“Gods, Stirla, my mother might be dying. I can’t… I can’t just leave without seeing her, without saying -” He couldn’t say it, didn’t even want to think it. Henryn’s death would be sad, a tragedy as much for the brother he never had a chance to know as to the loss of the stranger he barely ever saw. His mother, though…
“Then go,” Stirla said gently. “Forget everything else. Forget that we’re leaving. Forget him. Go to your family and… say goodbye. You can reach the gate from behind the eyries. The shadows should be deep enough to cover you now. No one needs to know.”
The ice inside him cracked further. “Thank you,” he whispered, not certain what he’d done to deserve his friend but so very, very glad he had. “I’ll see you on the Illuminai.” Because if he was doing this, he should do it properly.
“On the Illuminai.” Stirla nodded his understanding. “I’ll see to your bags.”
They were packed and ready to go, but he still appreciated his friend making sure they got where they were supposed to. “Thank you,” he said again, then strode towards the eyries, heading for the shadows that would take him behind the building and around to the walls of the palace.
It was time to do what he should have done the first day he arrived back in Nimbys. It was time to see his mother.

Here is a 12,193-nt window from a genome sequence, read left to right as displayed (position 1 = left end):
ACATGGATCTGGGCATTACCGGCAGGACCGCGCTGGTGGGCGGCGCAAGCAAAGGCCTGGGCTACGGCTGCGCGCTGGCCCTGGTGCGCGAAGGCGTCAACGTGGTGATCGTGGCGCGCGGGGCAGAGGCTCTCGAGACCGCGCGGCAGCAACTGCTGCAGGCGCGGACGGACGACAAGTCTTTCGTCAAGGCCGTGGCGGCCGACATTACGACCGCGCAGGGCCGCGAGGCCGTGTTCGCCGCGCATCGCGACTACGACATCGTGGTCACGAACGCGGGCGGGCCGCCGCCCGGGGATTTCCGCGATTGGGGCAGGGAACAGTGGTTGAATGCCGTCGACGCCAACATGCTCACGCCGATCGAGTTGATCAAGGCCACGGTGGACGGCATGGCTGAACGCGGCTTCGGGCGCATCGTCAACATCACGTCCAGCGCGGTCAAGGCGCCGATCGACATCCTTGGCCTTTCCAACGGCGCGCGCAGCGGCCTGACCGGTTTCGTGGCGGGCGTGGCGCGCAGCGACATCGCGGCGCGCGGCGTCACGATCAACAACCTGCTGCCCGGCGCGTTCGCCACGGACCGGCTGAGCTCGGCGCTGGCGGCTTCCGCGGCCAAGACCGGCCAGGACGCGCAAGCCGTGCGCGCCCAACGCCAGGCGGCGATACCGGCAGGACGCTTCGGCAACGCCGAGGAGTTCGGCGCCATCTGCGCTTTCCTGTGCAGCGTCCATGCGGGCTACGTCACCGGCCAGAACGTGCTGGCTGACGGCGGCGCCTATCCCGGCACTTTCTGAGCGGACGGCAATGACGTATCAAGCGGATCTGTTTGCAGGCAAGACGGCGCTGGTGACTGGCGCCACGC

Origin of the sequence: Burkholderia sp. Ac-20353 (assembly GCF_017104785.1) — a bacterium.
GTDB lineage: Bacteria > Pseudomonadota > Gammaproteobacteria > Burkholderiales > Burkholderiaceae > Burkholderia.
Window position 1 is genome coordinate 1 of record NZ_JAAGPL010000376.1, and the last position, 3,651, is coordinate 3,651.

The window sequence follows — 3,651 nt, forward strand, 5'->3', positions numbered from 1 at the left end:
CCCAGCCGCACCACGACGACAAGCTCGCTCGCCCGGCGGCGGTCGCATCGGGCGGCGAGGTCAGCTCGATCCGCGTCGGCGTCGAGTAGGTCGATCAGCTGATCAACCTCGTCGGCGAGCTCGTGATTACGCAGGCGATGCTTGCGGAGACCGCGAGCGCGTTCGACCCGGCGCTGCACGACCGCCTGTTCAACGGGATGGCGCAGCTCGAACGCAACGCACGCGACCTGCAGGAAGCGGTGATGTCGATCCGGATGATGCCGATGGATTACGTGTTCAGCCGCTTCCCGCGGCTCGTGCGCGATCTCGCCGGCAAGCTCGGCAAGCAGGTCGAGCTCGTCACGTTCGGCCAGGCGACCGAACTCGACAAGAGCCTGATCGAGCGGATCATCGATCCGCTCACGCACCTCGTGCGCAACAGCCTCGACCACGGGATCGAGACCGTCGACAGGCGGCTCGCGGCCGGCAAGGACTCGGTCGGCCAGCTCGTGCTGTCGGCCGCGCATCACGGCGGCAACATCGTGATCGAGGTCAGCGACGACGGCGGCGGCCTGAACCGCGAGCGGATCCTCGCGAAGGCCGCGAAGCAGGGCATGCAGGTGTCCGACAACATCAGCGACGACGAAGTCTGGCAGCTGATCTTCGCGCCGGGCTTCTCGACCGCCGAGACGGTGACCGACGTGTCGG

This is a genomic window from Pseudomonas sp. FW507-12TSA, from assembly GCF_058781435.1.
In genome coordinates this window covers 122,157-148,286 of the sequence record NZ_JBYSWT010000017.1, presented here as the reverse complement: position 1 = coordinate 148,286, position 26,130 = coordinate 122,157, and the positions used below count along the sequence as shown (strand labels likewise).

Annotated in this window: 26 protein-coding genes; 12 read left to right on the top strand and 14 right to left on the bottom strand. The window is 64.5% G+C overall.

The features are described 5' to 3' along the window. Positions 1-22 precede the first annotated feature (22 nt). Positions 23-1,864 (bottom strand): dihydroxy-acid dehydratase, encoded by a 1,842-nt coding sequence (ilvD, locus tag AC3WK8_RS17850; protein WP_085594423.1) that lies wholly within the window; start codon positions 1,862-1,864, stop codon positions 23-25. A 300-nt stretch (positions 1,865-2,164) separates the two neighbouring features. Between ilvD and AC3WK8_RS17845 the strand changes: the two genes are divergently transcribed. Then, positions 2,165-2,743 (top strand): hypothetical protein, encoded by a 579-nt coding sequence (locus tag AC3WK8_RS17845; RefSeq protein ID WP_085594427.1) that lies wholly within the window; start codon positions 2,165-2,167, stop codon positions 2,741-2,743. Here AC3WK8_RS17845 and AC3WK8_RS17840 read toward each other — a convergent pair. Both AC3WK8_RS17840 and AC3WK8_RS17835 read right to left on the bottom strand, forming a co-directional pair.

As promised, the gate was unlocked. Lyrai eased it carefully open and slipped through the gap into the gardens, half-expecting a man in his father’s private livery to be waiting for him, smirk firmly in place.
There was no one. Hidden behind a screen of hazel bushes, the door was entirely out of sight from all the palace windows, with only one leaf-strewn path leading away from it. Lyrai followed the path, wary and alert, waiting to be spotted at any moment. Nothing stirred in the side garden, not even a bird; he was the only thing that moved as he made his way through the gathering evening shadows to the side of the palace.
Reaching the kitchen gardens, he waited again for someone to appear, ready to meet him, but again there was nothing. Further down the path the kitchens bustled with activity, preparing the evening meals, including a farewell feast for the Wing Marshal, generals and commanders, to which Lyrai had pointedly not been invited. Then again, he hadn’t been invited to dine with his father once during this trip, so Lyrai wasn’t too upset by the snub. He’d much rather be down in the city eating with the Kilpapans, but that final joy was also to be denied him.
Unsure where to go next, he followed the path towards the kitchen, certain that his appearance there would not go unnoticed by his father, no matter how many servants his enterprising sisters bribed. A glint of silver caught his eye on the edge of the path. Crouching, Lyrai gathered up the ribbon and followed it to another door half-hidden behind more hazel bushes. He wondered what the significance of that was, and who amongst his ancestors had prepared such a secret way, even as he slipped inside the door and entered the palace.
~ Next Chapter ~